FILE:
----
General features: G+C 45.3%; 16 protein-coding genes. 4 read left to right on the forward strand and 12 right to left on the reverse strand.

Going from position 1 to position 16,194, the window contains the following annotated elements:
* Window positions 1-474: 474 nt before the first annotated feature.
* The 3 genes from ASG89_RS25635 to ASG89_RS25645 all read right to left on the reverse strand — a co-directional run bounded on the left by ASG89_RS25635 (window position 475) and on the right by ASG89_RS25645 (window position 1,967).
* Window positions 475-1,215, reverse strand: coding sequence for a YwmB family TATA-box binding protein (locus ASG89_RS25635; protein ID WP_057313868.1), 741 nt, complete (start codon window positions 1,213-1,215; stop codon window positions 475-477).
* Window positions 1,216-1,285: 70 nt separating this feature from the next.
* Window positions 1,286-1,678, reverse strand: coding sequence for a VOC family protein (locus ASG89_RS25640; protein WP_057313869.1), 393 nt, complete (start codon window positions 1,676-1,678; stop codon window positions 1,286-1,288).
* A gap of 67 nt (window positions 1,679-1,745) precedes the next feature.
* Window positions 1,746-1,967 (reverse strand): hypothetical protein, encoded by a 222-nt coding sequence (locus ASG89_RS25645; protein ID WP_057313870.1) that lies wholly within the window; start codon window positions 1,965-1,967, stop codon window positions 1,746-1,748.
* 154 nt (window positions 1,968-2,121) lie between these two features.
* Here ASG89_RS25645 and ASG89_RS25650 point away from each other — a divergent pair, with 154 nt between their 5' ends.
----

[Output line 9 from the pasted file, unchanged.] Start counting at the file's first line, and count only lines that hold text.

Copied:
* Window positions 1,746-1,967 (reverse strand): hypothetical protein, encoded by a 222-nt coding sequence (locus ASG89_RS25645; protein ID WP_057313870.1) that lies wholly within the window; start codon window positions 1,965-1,967, stop codon window positions 1,746-1,748.